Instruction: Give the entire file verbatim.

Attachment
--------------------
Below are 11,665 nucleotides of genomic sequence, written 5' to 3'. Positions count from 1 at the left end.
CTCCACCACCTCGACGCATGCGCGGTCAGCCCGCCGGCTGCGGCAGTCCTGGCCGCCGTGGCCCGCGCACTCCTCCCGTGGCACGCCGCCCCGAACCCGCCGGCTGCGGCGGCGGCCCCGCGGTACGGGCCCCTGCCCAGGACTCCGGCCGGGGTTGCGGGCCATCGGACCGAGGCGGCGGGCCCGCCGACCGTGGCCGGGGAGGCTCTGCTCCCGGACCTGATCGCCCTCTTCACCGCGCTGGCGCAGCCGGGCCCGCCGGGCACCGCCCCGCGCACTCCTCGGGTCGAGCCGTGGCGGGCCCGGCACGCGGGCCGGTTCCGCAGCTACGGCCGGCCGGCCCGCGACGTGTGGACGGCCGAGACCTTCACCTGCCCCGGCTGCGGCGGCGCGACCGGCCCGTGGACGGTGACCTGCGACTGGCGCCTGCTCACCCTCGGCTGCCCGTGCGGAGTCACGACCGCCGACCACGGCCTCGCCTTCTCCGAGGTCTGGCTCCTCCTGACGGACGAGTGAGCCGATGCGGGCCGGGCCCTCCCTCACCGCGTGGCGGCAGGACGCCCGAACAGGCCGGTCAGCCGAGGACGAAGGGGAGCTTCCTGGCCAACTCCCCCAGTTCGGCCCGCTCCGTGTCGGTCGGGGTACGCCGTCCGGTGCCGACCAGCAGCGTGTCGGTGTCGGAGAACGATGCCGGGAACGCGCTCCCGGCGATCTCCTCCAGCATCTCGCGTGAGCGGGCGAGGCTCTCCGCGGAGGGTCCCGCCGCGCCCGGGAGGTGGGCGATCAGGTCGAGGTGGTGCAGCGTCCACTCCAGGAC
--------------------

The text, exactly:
Below are 11,665 nucleotides of genomic sequence, written 5' to 3'. Positions count from 1 at the left end.
CTCCACCACCTCGACGCATGCGCGGTCAGCCCGCCGGCTGCGGCAGTCCTGGCCGCCGTGGCCCGCGCACTCCTCCCGTGGCACGCCGCCCCGAACCCGCCGGCTGCGGCGGCGGCCCCGCGGTACGGGCCCCTGCCCAGGACTCCGGCCGGGGTTGCGGGCCATCGGACCGAGGCGGCGGGCCCGCCGACCGTGGCCGGGGAGGCTCTGCTCCCGGACCTGATCGCCCTCTTCACCGCGCTGGCGCAGCCGGGCCCGCCGGGCACCGCCCCGCGCACTCCTCGGGTCGAGCCGTGGCGGGCCCGGCACGCGGGCCGGTTCCGCAGCTACGGCCGGCCGGCCCGCGACGTGTGGACGGCCGAGACCTTCACCTGCCCCGGCTGCGGCGGCGCGACCGGCCCGTGGACGGTGACCTGCGACTGGCGCCTGCTCACCCTCGGCTGCCCGTGCGGAGTCACGACCGCCGACCACGGCCTCGCCTTCTCCGAGGTCTGGCTCCTCCTGACGGACGAGTGAGCCGATGCGGGCCGGGCCCTCCCTCACCGCGTGGCGGCAGGACGCCCGAACAGGCCGGTCAGCCGAGGACGAAGGGGAGCTTCCTGGCCAACTCCCCCAGTTCGGCCCGCTCCGTGTCGGTCGGGGTACGCCGTCCGGTGCCGACCAGCAGCGTGTCGGTGTCGGAGAACGATGCCGGGAACGCGCTCCCGGCGATCTCCTCCAGCATCTCGCGTGAGCGGGCGAGGCTCTCCGCGGAGGGTCCCGCCGCGCCCGGGAGGTGGGCGATCAGGTCGAGGTGGTGCAGCGTCCACTCCAGGAC